Beinn a’ Chrulaiste, a mountain I have been trying to capture for a few years now.
I originally stumbled on the mountain about 4 years ago or so, I think from a walking routes website. I was looking for good mountains in the area with great views and Beinn a’ Chrulaiste came up as a good recommendation. A little more Googling and searching around showed that it offered amazing views over towards Buachaille Etive Mor, more affectionately known as The Buckle. The Buckle is a familiar mountain for all that visit Glencoe, the pyramid mountain rises up sharply and is very distinctive. The view of the Buckle from Beinn a’ Chrulaiste is from a slightly different angle but it is one of them locations where the mountain you’re on may not be majestic, but the views are. Almost like it’s better looking at a castle from a small house, rather than being in a castle looking at a small house. Forgive the bad analogy!
My first attempt at the mountain was in February 2014, I had gone up with my girlfriend for our first wild camp as a couple. It was to be a challenging night. We set the tent up in blizzards and zero visibility and even had to build a snow wall to protect the tent from the wind. It was a long night, especially with early sunsets and late sunrises. There was to be no sunrise and no light until around 10am on our descent.
We went up again last New Years Day (2017). The Christmas period had been disappointing, 13c at night and no snow, just constant rain. A change in the weather on New Years Day with a cold snap saw a dusting of snow and clear skies, perfect! Up we went, just for the cloud to roll in just before sunrise! Damn! We did actually carry on up to the summit and got some nice shots later in the day but it still wasn’t 100% what I was after.
So, cue our last trip, again over Christmas. Our plan was to visit the Torridon area with a stopover in Glencoe to break up the drive. We actually ended up staying an extra day due to the better weather forecast in the area and I am glad we did. We stopped near Altnafeadh in our campervan and got up bright and early again to clear skies. This time there was more snow but it almost felt it could be a repeat of the previous year. Cloud was building to the East where the sun would rise.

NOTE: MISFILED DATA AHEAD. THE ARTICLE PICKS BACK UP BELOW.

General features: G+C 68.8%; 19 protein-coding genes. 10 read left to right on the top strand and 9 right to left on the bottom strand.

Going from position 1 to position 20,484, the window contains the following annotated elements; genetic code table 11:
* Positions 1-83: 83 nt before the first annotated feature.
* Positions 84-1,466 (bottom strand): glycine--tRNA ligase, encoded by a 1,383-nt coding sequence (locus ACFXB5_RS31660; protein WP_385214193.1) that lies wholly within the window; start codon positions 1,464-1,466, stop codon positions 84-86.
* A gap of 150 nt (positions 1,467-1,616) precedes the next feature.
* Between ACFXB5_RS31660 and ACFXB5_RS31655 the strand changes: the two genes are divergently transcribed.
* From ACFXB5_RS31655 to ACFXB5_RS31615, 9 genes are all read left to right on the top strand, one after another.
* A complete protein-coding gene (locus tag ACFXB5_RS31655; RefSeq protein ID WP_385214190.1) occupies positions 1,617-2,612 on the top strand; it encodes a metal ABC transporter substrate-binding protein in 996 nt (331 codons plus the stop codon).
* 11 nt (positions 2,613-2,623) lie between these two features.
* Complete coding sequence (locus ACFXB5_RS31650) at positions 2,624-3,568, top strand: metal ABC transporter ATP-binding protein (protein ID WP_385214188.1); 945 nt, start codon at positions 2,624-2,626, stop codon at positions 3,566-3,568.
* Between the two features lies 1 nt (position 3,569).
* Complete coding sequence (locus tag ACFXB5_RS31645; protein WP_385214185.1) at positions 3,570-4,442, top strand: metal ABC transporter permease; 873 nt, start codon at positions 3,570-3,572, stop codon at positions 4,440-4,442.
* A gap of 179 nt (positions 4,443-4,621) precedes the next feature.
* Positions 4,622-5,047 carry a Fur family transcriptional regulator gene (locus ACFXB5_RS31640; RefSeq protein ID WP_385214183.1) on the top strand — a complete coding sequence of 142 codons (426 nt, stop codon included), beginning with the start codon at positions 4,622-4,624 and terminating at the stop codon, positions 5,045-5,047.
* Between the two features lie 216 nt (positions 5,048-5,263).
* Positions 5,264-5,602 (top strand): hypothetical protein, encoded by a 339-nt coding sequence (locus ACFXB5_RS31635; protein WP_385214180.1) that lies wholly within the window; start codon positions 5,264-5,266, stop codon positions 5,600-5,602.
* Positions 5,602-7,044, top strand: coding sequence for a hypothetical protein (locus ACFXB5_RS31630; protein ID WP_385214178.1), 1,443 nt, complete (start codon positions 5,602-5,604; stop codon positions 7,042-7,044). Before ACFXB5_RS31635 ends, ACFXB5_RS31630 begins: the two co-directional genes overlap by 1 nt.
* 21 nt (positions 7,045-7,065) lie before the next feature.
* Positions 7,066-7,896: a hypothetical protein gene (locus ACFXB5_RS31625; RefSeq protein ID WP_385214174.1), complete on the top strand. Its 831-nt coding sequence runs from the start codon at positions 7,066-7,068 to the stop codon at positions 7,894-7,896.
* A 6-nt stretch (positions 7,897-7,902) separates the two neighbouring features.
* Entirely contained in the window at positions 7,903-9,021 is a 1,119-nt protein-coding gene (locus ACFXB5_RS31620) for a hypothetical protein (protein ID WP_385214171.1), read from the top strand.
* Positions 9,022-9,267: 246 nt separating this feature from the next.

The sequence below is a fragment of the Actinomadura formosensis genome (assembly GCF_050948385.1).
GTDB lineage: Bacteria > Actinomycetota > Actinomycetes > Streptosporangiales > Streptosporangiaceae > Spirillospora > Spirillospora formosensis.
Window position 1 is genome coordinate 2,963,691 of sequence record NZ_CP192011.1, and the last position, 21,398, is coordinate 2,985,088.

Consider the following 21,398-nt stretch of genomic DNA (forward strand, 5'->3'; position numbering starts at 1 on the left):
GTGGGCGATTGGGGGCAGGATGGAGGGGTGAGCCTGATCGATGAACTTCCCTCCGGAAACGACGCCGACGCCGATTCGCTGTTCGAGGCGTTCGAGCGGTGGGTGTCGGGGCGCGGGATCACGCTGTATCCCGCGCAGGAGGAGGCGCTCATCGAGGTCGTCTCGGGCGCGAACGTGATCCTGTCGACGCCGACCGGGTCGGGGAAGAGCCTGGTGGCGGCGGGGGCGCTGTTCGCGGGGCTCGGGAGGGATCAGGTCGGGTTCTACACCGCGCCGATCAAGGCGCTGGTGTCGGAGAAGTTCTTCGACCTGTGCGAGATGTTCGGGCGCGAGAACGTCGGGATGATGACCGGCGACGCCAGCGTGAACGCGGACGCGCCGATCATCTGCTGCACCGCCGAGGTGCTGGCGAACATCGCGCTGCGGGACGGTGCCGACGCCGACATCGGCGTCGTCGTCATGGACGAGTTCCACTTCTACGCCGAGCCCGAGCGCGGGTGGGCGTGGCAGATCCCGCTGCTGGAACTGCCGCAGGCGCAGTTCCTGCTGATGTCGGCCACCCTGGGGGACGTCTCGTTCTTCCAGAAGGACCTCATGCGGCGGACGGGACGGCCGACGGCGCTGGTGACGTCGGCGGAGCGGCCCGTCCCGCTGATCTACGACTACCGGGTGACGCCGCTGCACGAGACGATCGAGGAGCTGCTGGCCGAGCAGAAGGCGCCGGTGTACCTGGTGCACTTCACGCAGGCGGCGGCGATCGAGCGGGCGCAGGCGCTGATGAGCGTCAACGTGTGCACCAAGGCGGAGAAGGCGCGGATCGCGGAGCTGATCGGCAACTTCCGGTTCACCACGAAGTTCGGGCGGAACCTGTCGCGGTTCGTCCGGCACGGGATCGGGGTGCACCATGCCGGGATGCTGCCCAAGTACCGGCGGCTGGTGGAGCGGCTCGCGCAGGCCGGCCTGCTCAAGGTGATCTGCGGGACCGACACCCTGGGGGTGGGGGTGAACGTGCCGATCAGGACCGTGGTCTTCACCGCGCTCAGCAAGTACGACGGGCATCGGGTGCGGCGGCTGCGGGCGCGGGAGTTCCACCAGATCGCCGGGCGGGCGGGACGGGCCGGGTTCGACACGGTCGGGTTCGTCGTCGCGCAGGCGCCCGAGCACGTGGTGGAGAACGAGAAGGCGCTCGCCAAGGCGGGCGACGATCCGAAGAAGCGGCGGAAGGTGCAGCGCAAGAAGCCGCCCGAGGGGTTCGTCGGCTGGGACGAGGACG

Alas, we headed up anyway. The walk takes roughly 45 minutes to 1 hour to the main viewpoint on Stob Beinn a’ Chrulaiste and upon arrival I was in doubt whether it would happen. I waited patiently and tried to keep warm. Clouds would roll in, it would snow, it would clear and it would repeat. Finally the sun rose much later than expected but cast some of that much desired light I had wished for and was especially nice with a cloud floating in front of the sun to add some atmosphere:
My next shot was using a tried and tested composition from last year. Still making the most of the light, I composed using the sun on the left as a bookend and the trees near Altnafeadh on the right as the other bookend. I had to move further out and down the hill to ensure I wouldn’t cut the A82 road off. It worked out really well:
I waited around after this in case things changed or got even more magical but I was happy as it was. I made the steady walk down, using microspikes to steady myself on the really icy sections and got back to the campervan for a nice warm brew!
Thanks for looking and reading. Here is a link to the walk I first found on Google all them years ago.